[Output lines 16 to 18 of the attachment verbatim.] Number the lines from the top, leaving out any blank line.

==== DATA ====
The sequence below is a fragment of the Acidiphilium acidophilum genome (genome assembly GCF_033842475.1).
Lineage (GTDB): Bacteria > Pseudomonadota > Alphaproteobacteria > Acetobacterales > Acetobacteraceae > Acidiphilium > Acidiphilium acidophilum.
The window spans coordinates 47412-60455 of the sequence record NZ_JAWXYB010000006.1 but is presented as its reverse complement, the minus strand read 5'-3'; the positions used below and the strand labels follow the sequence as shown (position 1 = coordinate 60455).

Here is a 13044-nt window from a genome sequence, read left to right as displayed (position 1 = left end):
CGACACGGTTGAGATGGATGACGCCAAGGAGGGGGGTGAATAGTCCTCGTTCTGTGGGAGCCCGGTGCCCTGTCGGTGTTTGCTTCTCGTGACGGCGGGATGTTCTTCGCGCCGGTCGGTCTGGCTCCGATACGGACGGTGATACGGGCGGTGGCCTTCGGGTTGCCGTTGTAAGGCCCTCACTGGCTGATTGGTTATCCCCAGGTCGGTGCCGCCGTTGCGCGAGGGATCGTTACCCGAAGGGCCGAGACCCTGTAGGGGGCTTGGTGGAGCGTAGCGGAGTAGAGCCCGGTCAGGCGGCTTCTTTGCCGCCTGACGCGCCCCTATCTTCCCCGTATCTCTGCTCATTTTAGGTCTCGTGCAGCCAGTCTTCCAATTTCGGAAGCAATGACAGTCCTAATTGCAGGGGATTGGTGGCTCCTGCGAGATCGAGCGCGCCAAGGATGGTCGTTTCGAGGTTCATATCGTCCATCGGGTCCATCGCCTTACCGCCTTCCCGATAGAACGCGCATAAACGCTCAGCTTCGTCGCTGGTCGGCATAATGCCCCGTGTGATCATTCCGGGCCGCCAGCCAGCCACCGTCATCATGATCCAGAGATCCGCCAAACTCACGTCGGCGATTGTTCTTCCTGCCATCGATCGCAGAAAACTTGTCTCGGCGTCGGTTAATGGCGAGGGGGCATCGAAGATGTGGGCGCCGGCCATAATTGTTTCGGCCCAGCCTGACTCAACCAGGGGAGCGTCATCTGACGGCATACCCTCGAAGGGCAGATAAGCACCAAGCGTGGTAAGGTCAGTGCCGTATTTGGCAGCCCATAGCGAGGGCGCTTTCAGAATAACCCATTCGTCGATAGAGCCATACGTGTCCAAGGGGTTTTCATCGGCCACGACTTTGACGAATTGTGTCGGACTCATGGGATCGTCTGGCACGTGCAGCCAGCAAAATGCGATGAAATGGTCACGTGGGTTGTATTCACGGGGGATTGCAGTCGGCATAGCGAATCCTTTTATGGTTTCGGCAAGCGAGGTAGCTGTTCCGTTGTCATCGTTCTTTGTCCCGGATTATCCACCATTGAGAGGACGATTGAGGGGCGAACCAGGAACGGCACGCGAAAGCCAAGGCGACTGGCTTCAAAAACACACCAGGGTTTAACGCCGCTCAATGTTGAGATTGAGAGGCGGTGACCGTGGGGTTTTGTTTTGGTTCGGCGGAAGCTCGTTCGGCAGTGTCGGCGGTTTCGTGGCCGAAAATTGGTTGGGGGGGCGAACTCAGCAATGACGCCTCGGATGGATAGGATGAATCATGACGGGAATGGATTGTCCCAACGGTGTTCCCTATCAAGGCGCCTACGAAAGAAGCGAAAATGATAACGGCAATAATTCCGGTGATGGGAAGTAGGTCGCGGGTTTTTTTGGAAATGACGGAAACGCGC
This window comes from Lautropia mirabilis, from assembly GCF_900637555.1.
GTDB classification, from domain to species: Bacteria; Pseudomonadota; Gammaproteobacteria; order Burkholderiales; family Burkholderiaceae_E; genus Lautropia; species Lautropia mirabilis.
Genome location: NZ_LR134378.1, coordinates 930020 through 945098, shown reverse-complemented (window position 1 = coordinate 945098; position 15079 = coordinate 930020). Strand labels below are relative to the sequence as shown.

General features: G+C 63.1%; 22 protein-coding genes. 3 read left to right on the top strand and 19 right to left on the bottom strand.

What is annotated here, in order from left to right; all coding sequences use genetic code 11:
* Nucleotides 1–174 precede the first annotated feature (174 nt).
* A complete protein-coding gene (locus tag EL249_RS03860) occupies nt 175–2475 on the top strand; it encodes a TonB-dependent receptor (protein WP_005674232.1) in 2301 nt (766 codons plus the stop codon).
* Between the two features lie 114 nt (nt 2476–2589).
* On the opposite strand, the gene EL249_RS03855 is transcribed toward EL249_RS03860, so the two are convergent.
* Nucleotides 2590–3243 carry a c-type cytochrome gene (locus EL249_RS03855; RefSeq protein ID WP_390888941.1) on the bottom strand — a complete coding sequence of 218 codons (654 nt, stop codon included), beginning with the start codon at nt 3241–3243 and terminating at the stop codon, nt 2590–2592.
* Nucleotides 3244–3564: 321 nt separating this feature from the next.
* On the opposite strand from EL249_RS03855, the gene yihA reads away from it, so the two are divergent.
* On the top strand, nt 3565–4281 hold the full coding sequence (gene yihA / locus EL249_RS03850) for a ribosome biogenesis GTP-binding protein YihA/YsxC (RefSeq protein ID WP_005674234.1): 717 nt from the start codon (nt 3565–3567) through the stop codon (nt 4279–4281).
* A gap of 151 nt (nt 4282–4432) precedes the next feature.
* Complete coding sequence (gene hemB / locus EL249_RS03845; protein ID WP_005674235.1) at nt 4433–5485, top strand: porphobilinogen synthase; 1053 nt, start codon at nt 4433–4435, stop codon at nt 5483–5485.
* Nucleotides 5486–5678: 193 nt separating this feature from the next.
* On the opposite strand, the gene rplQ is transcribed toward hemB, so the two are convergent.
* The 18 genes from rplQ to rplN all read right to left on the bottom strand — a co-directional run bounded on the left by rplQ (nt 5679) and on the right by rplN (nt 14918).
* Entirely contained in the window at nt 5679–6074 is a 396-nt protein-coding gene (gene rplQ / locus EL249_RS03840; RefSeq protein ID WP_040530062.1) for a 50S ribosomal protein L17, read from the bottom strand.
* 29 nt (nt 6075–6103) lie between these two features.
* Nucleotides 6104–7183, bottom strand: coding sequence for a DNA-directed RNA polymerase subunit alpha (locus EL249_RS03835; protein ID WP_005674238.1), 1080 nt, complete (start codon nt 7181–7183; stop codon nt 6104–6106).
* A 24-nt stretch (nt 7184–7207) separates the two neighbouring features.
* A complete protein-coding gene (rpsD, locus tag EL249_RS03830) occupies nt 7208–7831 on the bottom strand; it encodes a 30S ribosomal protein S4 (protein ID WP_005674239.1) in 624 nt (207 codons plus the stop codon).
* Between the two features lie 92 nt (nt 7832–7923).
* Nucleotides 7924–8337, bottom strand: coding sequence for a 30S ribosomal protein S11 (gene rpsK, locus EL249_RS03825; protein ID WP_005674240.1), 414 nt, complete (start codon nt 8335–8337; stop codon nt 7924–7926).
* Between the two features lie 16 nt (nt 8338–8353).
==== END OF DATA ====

* Nucleotides 3244–3564: 321 nt separating this feature from the next.
* On the opposite strand from EL249_RS03855, the gene yihA reads away from it, so the two are divergent.
* On the top strand, nt 3565–4281 hold the full coding sequence (gene yihA / locus EL249_RS03850) for a ribosome biogenesis GTP-binding protein YihA/YsxC (RefSeq protein ID WP_005674234.1): 717 nt from the start codon (nt 3565–3567) through the stop codon (nt 4279–4281).